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Manchester film reviews

Denis (Jim Broadbent) and Margaret Thatcher (Meryl Streep)

The Iron Lady at Cornerhouse

Reviewed by Simon Belt and Anne Ryan January

Simon Belt's view..

For those involved in politics in the 70's and 80's, and many others besides, Margaret Thatcher had some very distinctive personal characteristics and mannerisms, which Meryl Streep captures delightfully in The Iron Lady. Meryl's refined acting twinned with some highly effective make-up artists of the production team, allow us to repeatedly believe, for brief moments anyway, that we are actually watching the Maggie many of us grew to hate.

 

The Thatcher brand has certainly stood the test of time and still commands respect today, with liberals dining out on their hatred of her whenever they can, and even now organising churlish Facebook campaigns to stop her getting a state funeral (don't remember such a fuss about the unelected Princess Diana). As if there aren't enough things in the here and now to campaign about, like opposing the state's interference in almost every aspect of our lives, supposedly to protect us from ourselves. It seems that Hollywood knows how to cash in on a free ride too, and has never been coy about tasteless and tacky rewrites of Politics and History.

 

The Iron Lady is a coming together of the cash cow of a brand that is Lady Thatcher - purposeful and decisive, bungled together with today's increasingly dominant focus on us as powerless victims. This is an awkward bungling of the two themes that simply doesn't work and is tenuosly held together by Thatcher representing decline and loss of power associated with old age, as a disorientated individual who is suffering from delusional dementia in her dotage.

 

There is a relatively promising start to the film as we see a young Margaret Roberts develop her aspiration for a world of politics beyond her family's grocers shop. From scenes where the lively mind of Margaret is excited by ideas and politics, to her battling to become a candidate for the Conservatives and becoming a Member of Parliament, the potential is laid for our insight into how ideas can inspire people to go beyond their personal circumstances. This is very quickly trounced though as the wider world is flipped on its head and viewed though the wrong end of a telescope, representing the supposed degenerate decline of Thatcher's mind.

 

Thatcher and parliamentTrying to represent the machinations of what goes on in the mind of someone with dementia is a complex and difficult task, and this film clearly isn't a serious attempt to do that. And selecting Thatcher as the subject to supposedly fulfil such a task without any access to her, her family or friends in developing the script is bound to fail. And fail it does. To keep our interest though, the supposed recollections of what Thatcher's life was about are regularly interspersed with a prison-like lifestyle in her Belgravia house.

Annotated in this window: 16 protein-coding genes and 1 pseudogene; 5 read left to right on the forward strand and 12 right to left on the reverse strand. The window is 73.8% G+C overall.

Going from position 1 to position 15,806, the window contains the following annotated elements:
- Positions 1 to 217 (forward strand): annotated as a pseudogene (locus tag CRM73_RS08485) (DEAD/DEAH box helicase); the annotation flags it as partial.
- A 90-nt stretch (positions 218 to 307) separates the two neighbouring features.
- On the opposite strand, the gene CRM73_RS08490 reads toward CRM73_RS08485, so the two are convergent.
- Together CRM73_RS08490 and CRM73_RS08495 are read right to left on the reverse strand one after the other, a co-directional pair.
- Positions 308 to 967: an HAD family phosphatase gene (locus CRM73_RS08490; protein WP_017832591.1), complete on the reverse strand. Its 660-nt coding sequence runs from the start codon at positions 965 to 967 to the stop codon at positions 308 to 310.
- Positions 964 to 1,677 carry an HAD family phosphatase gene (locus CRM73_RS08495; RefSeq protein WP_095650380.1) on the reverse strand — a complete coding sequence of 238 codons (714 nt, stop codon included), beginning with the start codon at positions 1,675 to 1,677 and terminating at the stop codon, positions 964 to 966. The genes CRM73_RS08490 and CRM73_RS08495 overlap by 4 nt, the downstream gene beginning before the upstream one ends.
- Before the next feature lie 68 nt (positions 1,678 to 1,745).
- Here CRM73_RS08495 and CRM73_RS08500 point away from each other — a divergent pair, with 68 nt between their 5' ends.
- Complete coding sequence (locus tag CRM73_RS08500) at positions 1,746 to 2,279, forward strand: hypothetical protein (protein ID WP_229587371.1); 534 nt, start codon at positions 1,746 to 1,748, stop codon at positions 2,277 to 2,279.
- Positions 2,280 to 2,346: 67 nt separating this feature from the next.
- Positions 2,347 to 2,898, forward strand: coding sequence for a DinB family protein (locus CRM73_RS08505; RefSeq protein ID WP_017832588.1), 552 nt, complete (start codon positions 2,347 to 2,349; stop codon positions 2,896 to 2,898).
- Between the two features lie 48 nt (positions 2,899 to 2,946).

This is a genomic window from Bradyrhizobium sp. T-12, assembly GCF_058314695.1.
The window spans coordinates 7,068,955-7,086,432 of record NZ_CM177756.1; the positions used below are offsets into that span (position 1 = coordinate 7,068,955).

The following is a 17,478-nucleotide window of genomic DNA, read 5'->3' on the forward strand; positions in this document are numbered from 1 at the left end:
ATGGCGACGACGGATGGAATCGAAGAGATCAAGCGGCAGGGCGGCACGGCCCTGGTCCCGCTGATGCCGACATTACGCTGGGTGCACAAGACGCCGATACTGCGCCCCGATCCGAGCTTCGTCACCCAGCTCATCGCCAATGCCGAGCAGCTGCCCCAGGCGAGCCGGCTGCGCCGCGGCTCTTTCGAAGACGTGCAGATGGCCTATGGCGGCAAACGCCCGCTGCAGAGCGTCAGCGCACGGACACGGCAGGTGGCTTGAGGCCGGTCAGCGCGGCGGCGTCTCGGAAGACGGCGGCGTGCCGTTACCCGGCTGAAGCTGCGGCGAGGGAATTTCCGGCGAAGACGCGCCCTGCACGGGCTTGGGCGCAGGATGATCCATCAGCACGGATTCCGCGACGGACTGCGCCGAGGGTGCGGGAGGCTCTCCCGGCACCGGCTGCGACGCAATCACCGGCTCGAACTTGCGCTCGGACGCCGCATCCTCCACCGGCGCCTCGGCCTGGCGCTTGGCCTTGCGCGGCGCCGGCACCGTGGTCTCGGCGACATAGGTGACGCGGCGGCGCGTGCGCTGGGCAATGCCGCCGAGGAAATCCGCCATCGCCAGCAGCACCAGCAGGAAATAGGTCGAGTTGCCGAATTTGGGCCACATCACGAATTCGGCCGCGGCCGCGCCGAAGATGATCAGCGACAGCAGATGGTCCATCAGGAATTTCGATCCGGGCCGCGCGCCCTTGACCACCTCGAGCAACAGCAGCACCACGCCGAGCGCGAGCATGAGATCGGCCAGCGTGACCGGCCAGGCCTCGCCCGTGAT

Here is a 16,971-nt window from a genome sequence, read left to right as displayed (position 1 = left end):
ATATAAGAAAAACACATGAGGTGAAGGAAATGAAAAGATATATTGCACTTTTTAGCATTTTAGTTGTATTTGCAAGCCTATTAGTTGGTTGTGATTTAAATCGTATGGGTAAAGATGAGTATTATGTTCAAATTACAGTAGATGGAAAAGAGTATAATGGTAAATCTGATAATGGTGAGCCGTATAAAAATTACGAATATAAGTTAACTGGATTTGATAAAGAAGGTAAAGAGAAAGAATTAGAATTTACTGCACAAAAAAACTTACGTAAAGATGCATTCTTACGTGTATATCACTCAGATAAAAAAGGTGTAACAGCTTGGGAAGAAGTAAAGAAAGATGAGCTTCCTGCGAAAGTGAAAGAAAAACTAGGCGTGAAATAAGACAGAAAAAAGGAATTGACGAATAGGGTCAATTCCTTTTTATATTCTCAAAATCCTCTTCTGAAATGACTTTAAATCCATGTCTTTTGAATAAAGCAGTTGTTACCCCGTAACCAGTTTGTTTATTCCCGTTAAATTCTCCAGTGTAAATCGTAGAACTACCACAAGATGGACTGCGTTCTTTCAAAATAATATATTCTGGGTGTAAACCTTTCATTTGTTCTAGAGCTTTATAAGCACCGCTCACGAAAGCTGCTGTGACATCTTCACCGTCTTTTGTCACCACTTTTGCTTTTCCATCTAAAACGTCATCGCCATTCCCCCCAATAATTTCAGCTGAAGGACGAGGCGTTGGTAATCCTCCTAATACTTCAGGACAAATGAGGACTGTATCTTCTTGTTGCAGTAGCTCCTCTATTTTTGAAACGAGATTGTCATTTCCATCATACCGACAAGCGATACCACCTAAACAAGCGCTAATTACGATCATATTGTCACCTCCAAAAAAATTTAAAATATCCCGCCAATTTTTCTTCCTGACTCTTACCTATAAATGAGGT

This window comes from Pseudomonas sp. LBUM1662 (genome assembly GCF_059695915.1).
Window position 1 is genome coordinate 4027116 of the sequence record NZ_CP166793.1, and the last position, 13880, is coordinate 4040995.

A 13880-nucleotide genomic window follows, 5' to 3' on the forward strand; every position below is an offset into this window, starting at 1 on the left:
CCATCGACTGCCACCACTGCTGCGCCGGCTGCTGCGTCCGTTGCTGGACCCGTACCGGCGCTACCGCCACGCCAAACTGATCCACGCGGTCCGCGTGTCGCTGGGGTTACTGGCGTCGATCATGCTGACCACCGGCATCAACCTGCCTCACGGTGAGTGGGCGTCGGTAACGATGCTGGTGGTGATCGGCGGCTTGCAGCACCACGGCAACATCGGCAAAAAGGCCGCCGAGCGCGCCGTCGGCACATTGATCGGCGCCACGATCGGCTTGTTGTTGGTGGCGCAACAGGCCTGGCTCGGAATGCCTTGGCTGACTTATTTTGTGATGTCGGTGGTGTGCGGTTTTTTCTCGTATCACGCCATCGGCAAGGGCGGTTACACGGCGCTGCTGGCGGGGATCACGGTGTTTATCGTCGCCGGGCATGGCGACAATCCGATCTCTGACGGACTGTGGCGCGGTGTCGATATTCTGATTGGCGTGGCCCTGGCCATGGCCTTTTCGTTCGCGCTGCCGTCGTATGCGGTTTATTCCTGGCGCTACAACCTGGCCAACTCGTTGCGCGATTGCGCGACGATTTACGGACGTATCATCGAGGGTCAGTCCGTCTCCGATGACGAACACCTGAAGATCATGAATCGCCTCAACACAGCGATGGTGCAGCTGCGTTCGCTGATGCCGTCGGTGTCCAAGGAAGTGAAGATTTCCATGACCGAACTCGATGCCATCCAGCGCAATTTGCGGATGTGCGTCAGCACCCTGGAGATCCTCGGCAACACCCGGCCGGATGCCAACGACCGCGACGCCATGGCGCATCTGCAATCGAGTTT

The replays of some key moments from Thatcher's era of politics are powerfully acted, though bereft of context. Understanding the context and trying to understand the importance of what Thatcher was about and why her period of politics was ascendant is not something liberals are particularly good at, either side of the pond. At the end of replaying scenes from the miners' strike, Brighton bombing or Falklands war we are left thinking Thatcher is just heartlessly vengeful in the way she responds to political situations, driven by a desire to appear strong alongside her male dominated cabinet and party. No politics there then.

 

In truth, what really wound up most of Thatcher's opponents was that she represented a serious attempt by the establishment to dispense with the beer and sandwiches approach of consensus in politics ever since the 2nd World War. The personalisation of Thatcher having been responsible for the self-satisfied decline of manufacturing at the heart of the economy, and supposed dismantling of the welfare state is a convenient storyline by liberals who were left without their free lunch in their closed door committee rooms. You might wonder why Thatcher came to office if everything was so rosy before her rise. The decline of Thatcher in office alongside the defeat of the institutions of the working class is presented and then ignored as though the authors don't actually notice it, which is probably the case.

 

In personalising the problems of society as a fault of Thatcher's personality, is an admission of how weak the political opposition to Thatcher was more than anything else. To then re-run such an unsatisfactory story by parading a fictionalised representation of Thatcher as an old lady with advanced dementia is a truly degraded way to deal with either the Thatcher era or problems of dementia, very Channel 4.